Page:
For Ukraine’s president, fighting forces and citizenry, this war is existential, and every phase has been critical. Now, especially so. Russia’s Vladimir Putin sought a lightning end to the Zelensky government, but he’ll settle for a slow death if that’s all he can get. Unless the United States, NATO and other allies up their acknowledged generous support, a slow death is likely where the Ukraine war is heading.
Ukraine forces, with allied aid, stopped Putin’s initial attempt to seize Kyiv, sparing their nation from becoming a vassal to Putin’s regime. Then Ukraine used allied support to push the Russians back to their borders in most of Ukraine’s northern territories and to prevent Russia from breaking out of the annexed Donbas region. But the territory that Russia controls in the South, less Odessa, puts Putin in a position to slowly choke Ukraine’s economy while continuing to pummel Ukraine’s cities, civilians, industry, cultural sites and infrastructure. This is what winning looks like to Putin right now — and he is counting on it.
President Biden is right that this is a war the West must win. In public statements, German Chancellor Olaf Scholz and the president of the European Commission, Ursula von der Leyen, have agreed. NATO leaders, too, have adopted similar positions. The allies are aligned in words, but words don’t win wars. Force wins wars.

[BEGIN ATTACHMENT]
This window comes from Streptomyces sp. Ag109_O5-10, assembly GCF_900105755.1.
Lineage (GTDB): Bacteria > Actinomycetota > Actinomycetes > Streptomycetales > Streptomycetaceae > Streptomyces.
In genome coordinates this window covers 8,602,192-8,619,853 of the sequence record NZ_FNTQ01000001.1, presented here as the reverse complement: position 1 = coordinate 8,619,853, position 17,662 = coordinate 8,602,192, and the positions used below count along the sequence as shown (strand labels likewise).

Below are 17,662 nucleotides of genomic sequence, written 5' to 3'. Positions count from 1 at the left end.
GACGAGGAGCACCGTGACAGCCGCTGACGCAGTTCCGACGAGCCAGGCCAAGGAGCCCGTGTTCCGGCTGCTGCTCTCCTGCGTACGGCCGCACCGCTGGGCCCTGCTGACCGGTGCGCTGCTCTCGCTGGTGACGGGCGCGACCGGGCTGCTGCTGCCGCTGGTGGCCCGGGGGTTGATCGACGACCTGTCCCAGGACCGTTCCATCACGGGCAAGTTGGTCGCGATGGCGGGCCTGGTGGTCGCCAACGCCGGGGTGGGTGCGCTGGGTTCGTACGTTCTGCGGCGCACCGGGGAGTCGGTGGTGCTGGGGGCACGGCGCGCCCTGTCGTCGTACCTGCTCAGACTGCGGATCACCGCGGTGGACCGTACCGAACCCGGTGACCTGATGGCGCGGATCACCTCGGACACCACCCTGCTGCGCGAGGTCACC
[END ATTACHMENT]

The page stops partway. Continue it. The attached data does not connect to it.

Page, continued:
In this phase of the war, what Ukraine needs is what is most difficult for the U.S. and the allies to deliver: consistent focus and sustained support. Focus is already beginning to dissipate.
Some are calling Ukraine the next “forever war.” And the calls for an immediate ceasefire and negotiations are growing. This, after just three months. Global inflation, supply chain issues and residual pandemic effects — all contribute to dissipating allied focus. In the U.S., the Jan. 6 Committee hearings, attention to increasing gun violence, and the coming midterm elections are reasons for some to put Ukraine on the back burner and for others to try to force negotiations too early. Either of these would benefit Putin and reward his aggression.
Sustained effort also is eroding. American support, as vital and massive as it has been, arrives in surges. The result has been a reactive, pulse-like flow of military arms, ammunition and equipment. Battlefield momentum needs a steady flow of logistics that anticipates the demands of fighting. “Just in time” or “almost on time” logistics inhibits operational momentum. Further, for some allies, the gap between announcements of support and delivery of that support is too large. [Continue reading…]